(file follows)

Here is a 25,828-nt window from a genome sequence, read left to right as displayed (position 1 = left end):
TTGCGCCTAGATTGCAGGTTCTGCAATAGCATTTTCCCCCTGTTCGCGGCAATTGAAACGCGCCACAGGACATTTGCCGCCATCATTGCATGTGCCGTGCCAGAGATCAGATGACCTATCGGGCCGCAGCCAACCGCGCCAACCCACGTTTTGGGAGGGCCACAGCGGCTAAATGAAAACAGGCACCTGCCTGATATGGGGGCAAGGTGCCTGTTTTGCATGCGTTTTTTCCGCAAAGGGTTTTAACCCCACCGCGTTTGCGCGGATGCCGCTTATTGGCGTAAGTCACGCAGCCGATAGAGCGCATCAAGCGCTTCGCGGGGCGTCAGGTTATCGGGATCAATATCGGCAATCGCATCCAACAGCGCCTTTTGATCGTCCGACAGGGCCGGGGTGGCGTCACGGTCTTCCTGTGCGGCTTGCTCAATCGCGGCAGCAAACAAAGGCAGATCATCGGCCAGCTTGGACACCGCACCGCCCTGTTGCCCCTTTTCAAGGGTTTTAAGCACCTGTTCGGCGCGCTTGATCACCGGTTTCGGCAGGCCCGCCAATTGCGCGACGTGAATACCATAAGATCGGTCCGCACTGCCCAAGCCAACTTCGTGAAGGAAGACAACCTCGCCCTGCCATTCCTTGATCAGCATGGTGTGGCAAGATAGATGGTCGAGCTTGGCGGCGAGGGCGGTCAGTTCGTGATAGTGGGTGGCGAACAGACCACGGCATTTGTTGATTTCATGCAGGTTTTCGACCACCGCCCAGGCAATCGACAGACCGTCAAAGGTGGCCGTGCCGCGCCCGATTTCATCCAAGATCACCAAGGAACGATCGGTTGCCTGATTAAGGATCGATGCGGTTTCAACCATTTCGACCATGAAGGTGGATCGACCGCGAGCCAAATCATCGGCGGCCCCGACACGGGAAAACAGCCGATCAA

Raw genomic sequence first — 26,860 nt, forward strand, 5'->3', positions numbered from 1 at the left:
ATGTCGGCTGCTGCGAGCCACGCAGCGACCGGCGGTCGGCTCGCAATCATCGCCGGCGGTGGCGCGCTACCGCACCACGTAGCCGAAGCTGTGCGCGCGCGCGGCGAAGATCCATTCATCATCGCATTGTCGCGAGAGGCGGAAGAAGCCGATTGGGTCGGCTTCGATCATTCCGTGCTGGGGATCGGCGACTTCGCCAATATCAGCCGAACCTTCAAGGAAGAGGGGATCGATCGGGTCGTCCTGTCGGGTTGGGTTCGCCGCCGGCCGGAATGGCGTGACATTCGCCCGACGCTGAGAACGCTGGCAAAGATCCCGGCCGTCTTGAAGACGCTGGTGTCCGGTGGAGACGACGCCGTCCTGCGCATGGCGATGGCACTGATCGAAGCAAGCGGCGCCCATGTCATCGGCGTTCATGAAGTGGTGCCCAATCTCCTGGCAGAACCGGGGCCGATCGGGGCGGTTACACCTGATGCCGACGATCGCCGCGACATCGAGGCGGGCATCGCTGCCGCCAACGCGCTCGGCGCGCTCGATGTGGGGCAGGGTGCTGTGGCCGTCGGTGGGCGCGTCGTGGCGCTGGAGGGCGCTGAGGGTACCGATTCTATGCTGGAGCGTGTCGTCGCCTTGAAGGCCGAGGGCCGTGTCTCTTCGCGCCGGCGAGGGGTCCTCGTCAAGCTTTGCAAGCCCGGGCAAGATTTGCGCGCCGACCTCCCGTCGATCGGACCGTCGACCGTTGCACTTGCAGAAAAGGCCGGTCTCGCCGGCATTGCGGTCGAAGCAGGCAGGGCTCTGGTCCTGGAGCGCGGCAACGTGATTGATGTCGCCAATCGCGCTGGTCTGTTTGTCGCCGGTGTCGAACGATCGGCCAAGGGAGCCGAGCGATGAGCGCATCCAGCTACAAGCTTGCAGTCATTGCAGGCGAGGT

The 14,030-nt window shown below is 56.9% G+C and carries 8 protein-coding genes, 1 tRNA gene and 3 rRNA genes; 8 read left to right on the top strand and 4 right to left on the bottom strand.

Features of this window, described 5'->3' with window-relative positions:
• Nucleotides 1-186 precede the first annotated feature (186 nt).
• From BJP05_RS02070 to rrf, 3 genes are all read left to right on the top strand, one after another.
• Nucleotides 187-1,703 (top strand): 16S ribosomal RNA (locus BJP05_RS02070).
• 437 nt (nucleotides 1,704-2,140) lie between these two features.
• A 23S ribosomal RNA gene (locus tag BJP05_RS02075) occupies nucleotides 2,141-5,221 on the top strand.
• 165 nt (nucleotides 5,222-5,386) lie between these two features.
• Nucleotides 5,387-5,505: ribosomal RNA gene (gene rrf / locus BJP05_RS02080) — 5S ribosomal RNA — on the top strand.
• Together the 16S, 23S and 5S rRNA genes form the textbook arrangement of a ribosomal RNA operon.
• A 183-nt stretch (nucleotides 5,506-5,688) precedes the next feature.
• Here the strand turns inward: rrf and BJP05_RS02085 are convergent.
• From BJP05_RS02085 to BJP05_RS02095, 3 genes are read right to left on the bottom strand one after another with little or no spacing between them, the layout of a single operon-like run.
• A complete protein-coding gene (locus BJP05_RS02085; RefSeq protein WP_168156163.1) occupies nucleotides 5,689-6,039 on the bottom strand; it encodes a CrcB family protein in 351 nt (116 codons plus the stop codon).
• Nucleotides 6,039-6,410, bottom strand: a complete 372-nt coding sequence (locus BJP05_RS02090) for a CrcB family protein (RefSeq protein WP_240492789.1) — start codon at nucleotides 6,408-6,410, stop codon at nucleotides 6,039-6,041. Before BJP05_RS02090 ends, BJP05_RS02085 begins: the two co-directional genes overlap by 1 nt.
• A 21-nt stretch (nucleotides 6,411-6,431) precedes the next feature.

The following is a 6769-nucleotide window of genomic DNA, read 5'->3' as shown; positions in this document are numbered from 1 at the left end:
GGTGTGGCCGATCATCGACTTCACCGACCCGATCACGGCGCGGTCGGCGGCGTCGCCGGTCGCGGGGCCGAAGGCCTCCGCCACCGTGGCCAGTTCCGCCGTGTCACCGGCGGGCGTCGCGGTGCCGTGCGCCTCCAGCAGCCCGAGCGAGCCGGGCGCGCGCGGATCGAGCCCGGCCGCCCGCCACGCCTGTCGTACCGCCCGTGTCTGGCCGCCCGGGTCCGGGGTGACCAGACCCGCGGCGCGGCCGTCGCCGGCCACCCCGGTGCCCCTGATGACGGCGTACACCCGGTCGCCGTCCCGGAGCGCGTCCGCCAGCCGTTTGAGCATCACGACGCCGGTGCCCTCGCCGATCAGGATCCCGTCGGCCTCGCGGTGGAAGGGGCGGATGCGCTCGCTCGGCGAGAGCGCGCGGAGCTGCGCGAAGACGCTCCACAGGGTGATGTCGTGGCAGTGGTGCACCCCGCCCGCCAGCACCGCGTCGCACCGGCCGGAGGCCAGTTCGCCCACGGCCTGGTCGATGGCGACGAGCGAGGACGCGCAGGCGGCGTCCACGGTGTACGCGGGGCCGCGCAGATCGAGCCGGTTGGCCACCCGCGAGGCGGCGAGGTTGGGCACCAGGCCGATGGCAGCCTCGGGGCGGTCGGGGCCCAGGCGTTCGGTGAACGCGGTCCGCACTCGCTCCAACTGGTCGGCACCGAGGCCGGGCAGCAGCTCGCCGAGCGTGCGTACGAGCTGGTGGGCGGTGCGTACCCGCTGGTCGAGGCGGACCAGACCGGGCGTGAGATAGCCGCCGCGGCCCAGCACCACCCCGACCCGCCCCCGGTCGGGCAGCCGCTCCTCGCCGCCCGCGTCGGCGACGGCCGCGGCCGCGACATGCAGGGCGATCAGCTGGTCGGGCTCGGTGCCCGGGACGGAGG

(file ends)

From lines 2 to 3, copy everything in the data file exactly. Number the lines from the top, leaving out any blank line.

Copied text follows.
TTGCGCCTAGATTGCAGGTTCTGCAATAGCATTTTCCCCCTGTTCGCGGCAATTGAAACGCGCCACAGGACATTTGCCGCCATCATTGCATGTGCCGTGCCAGAGATCAGATGACCTATCGGGCCGCAGCCAACCGCGCCAACCCACGTTTTGGGAGGGCCACAGCGGCTAAATGAAAACAGGCACCTGCCTGATATGGGGGCAAGGTGCCTGTTTTGCATGCGTTTTTTCCGCAAAGGGTTTTAACCCCACCGCGTTTGCGCGGATGCCGCTTATTGGCGTAAGTCACGCAGCCGATAGAGCGCATCAAGCGCTTCGCGGGGCGTCAGGTTATCGGGATCAATATCGGCAATCGCATCCAACAGCGCCTTTTGATCGTCCGACAGGGCCGGGGTGGCGTCACGGTCTTCCTGTGCGGCTTGCTCAATCGCGGCAGCAAACAAAGGCAGATCATCGGCCAGCTTGGACACCGCACCGCCCTGTTGCCCCTTTTCAAGGGTTTTAAGCACCTGTTCGGCGCGCTTGATCACCGGTTTCGGCAGGCCCGCCAATTGCGCGACGTGAATACCATAAGATCGGTCCGCACTGCCCAAGCCAACTTCGTGAAGGAAGACAACCTCGCCCTGCCATTCCTTGATCAGCATGGTGTGGCAAGATAGATGGTCGAGCTTGGCGGCGAGGGCGGTCAGTTCGTGATAGTGGGTGGCGAACAGACCACGGCATTTGTTGATTTCATGCAGGTTTTCGACCACCGCCCAGGCAATCGACAGACCGTCAAAGGTGGCCGTGCCGCGCCCGATTTCATCCAAGATCACCAAGGAACGATCGGTTGCCTGATTAAGGATCGATGCGGTTTCAACCATTTCGACCATGAAGGTGGATCGACCGCGAGCCAAATCATCGGCGGCCCCGACACGGGAAAACAGCCGATCAA

Raw genomic sequence first — 26,860 nt, forward strand, 5'->3', positions numbered from 1 at the left: